Silent Sufferers and Eating Disorders
National Eating Disorders Awareness Week: February 23 to March 1
By age 20, 15 percent of women suffer from an eating disorder, such as anorexia nervosa, bulimia nervosa, or binge eating disorder—and many are silent sufferers. Men also suffer from eating disorders, and while the prevalence is considerably less, this is mainly due to underreporting.1
Anorexia nervosa is “the successful pursuit of weight loss to achieve a body mass index less than 85 percent of the median expected for age and gender.”1 Individuals who suffer from this disorder engage in severe dietary restriction.1 They are obsessed with calories and try to eat as little as possible for the fear of becoming overweight.
Bulimia nervosa is also the restriction of food intake; however, this is interrupted by repeated binges, or episodes where they lose control and consume of a large amount of food, during which time they feel distress and shame.1 To compensate for their overconsumption of food, individuals with bulimia will often induce vomiting or use laxatives.1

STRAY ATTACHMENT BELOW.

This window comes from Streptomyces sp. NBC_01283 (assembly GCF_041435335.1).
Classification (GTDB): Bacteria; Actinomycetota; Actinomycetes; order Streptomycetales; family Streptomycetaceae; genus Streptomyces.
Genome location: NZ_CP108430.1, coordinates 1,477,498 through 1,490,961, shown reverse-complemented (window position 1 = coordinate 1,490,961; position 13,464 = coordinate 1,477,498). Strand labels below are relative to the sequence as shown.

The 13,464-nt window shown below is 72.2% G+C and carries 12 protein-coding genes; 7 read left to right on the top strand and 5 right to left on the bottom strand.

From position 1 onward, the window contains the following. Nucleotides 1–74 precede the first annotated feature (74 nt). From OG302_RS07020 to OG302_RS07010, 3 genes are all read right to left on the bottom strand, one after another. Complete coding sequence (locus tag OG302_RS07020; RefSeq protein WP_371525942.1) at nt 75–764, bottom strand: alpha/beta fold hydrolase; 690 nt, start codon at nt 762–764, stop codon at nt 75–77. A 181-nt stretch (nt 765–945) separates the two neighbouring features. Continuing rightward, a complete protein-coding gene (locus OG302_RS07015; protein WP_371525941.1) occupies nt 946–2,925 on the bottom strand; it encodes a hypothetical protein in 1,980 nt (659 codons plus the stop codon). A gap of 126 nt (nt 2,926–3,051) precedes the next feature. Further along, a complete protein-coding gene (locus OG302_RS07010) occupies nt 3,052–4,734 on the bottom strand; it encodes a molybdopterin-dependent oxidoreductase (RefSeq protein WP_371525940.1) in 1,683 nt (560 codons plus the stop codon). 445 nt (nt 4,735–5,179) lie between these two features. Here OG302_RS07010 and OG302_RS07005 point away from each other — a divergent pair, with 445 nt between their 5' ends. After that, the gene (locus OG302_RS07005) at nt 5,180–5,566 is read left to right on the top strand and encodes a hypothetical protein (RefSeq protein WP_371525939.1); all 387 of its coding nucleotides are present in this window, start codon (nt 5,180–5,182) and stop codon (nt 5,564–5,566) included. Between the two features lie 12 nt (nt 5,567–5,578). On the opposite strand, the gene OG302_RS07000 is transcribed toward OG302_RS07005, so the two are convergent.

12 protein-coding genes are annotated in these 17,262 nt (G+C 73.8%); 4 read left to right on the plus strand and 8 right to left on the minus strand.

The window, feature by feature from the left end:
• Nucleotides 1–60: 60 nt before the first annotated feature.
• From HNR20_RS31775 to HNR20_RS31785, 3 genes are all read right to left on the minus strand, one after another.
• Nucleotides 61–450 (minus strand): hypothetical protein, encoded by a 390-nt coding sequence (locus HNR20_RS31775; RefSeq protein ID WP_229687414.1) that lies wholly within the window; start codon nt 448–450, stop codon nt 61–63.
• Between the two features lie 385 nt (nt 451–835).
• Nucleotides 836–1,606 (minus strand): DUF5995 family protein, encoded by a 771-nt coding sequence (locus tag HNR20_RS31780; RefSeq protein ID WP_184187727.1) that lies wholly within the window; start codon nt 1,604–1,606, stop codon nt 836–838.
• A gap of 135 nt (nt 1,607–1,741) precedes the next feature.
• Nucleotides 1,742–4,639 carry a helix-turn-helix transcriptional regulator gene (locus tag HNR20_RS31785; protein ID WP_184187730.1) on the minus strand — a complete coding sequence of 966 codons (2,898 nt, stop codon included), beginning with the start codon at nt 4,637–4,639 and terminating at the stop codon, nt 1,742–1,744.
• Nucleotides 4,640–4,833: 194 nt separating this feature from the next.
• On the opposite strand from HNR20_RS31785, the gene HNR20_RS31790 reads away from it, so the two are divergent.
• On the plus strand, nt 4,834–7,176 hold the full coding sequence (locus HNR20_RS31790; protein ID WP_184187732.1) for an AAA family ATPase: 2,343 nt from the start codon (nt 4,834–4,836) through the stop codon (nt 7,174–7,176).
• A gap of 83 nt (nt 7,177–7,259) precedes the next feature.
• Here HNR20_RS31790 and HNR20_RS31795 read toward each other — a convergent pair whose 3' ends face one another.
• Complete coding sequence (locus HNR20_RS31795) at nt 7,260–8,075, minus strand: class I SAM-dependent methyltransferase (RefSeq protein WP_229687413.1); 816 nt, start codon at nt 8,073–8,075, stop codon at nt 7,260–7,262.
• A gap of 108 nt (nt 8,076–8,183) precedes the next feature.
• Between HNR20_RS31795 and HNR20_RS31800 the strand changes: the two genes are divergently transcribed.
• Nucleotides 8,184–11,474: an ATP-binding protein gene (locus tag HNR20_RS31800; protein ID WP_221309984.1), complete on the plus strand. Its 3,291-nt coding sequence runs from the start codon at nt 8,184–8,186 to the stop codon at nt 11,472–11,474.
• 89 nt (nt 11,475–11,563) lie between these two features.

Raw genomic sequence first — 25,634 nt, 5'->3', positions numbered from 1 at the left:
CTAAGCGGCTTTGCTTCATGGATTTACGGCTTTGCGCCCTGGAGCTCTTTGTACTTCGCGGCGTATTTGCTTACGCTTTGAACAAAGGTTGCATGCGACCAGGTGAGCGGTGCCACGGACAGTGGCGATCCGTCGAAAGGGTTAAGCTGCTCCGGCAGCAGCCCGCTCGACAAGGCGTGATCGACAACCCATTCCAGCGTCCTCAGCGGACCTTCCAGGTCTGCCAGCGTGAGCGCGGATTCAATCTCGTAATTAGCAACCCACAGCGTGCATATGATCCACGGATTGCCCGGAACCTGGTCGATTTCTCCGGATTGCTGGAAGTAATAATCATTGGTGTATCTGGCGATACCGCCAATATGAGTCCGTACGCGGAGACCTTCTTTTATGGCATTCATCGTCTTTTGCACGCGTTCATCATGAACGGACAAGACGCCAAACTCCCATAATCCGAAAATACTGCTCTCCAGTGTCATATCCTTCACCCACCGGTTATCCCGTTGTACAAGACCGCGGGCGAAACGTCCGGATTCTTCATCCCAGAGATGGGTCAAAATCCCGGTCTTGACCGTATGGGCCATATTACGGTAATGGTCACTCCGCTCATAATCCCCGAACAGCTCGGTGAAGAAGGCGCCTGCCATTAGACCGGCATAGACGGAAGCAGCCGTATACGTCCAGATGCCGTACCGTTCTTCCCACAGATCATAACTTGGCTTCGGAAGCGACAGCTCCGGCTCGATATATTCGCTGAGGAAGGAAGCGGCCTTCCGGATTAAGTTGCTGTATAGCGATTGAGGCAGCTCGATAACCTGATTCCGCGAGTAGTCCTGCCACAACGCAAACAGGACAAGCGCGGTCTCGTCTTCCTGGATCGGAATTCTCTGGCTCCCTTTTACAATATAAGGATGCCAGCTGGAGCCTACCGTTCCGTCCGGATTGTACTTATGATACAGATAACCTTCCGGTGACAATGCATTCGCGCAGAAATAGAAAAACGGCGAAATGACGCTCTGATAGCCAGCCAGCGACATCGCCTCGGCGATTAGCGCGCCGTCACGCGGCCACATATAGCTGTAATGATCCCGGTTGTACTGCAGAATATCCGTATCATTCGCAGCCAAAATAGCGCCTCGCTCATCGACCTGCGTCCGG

It is devastating to know that people with these disorders suffer in silence. According to researchers, people with eating disorders show many signs of social withdrawal syndrome, as they do not have much trust in others, are unwilling to disclose information about their eating, and are often extremely lonely.1 These patterns are due to the shame that they feel regarding their body image and eating behavior.1 However, they are at risk for social, mental, and physical health problems that are often severe.1
In fact, bulimia nervosa is highly liked to social withdrawal syndrome, as one study by Rotenburg and colleagues proved. In this study, 137 young adults were tested for eating disorders, and results showed that those who had bulimia nervosa were less likely to have trust in their family and friends, unwilling to disclose personal information to them, leading to loneliness.1 Also, when these variables present without an eating disorder, it is a predictor of one emerging.1
Humans are social creatures, and experience pain and distress when separated from others.1 They have a need to be a part of social groups, have human contact, and develop close relationships.1 When they are unable to, they become lonely, and loneliness have mental and physical health effects.1 They include depression, suicide, cardiovascular disease, increased stress levels, poor decision making, substance use, and altered brain function.1 As those who suffer from eating disorders experience loneliness, they are disposed to these problems.1 Loneliness also contributes to eating problems.1 It is a vicious circle of symptoms that people with eating disorders suffer from.1
You don’t have to suffer in silence—we are here to help.